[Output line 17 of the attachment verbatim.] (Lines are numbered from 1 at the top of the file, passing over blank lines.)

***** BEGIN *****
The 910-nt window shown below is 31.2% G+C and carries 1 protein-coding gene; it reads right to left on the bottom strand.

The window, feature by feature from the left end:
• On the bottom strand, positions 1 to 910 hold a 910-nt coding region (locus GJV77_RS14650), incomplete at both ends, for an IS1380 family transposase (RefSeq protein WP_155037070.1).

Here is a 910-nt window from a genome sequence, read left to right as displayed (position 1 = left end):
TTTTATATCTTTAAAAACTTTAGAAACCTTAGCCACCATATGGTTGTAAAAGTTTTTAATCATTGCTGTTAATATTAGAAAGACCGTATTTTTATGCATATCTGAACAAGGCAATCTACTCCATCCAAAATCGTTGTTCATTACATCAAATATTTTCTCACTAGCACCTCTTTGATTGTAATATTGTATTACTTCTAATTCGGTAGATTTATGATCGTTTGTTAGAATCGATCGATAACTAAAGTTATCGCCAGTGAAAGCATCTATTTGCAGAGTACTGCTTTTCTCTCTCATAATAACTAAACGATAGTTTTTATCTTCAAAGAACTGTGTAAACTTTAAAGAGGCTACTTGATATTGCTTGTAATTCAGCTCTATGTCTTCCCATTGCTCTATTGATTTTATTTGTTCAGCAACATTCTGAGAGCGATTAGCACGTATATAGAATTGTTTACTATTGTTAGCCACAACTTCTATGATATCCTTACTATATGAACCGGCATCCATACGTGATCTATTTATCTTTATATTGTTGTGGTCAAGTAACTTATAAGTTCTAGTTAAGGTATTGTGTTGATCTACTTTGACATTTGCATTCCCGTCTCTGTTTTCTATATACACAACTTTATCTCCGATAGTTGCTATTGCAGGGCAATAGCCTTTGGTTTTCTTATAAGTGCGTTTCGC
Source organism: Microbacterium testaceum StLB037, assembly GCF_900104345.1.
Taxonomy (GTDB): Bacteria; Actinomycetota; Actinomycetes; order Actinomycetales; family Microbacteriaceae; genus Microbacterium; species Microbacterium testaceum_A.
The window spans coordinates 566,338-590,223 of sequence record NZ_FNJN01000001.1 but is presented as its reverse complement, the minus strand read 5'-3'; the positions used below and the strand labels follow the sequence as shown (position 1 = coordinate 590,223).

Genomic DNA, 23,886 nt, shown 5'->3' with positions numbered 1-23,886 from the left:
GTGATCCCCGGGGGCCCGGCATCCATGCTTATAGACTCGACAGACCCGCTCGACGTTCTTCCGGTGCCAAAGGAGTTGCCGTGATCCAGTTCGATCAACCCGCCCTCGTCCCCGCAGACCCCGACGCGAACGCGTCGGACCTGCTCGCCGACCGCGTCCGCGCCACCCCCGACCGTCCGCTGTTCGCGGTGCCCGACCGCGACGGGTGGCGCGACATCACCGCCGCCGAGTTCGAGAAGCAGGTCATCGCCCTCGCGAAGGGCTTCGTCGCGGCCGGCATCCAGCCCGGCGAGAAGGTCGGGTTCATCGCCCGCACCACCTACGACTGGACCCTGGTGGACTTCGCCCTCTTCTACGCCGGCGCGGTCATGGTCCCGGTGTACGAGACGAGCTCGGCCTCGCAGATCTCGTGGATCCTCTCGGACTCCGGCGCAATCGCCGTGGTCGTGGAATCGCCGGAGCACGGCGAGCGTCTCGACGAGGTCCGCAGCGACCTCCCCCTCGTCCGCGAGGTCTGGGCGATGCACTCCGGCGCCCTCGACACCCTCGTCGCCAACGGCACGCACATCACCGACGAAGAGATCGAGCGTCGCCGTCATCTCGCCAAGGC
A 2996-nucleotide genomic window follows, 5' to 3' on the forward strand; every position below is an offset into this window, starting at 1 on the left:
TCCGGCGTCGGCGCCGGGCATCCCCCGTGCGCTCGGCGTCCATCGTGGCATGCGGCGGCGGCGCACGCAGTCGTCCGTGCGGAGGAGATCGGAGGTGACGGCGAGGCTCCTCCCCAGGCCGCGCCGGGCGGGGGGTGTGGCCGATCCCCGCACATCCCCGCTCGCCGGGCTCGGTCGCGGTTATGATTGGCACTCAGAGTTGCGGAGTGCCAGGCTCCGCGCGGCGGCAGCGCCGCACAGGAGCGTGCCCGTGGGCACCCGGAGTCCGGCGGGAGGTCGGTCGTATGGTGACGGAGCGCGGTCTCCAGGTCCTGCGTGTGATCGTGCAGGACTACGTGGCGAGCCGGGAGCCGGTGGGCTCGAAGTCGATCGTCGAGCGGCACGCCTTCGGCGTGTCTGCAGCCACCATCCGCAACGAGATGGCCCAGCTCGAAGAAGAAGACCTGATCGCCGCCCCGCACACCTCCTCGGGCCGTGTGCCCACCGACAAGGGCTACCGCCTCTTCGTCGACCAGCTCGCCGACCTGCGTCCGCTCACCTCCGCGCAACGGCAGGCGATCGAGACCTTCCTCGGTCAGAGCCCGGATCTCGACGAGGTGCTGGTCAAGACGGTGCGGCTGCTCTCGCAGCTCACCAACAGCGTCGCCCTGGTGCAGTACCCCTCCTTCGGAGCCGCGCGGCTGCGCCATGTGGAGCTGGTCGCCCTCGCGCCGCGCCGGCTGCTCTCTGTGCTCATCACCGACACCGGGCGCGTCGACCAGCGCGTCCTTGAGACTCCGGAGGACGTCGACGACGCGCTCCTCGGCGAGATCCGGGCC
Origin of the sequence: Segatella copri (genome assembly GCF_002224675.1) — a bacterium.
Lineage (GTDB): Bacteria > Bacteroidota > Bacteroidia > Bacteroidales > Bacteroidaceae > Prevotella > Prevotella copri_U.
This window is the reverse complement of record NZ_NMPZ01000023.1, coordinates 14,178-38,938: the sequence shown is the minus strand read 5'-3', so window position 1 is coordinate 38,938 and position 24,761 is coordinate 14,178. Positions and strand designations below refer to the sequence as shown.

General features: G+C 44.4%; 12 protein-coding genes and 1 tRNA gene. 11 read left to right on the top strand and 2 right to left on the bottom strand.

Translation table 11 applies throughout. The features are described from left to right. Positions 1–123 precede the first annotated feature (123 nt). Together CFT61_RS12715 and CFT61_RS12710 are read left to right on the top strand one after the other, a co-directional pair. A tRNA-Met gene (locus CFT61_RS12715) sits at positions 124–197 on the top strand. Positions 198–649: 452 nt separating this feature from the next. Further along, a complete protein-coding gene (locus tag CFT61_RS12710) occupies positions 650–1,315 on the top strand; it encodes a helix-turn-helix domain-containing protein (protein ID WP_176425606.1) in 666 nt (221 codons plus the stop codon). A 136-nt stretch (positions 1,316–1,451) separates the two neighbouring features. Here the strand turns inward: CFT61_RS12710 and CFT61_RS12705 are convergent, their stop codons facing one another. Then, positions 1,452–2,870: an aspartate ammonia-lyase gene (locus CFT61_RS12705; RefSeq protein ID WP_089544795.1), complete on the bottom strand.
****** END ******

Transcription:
Translation table 11 applies throughout. The features are described from left to right. Positions 1–123 precede the first annotated feature (123 nt). Together CFT61_RS12715 and CFT61_RS12710 are read left to right on the top strand one after the other, a co-directional pair. A tRNA-Met gene (locus CFT61_RS12715) sits at positions 124–197 on the top strand. Positions 198–649: 452 nt separating this feature from the next. Further along, a complete protein-coding gene (locus tag CFT61_RS12710) occupies positions 650–1,315 on the top strand; it encodes a helix-turn-helix domain-containing protein (protein ID WP_176425606.1) in 666 nt (221 codons plus the stop codon). A 136-nt stretch (positions 1,316–1,451) separates the two neighbouring features. Here the strand turns inward: CFT61_RS12710 and CFT61_RS12705 are convergent, their stop codons facing one another. Then, positions 1,452–2,870: an aspartate ammonia-lyase gene (locus CFT61_RS12705; RefSeq protein ID WP_089544795.1), complete on the bottom strand.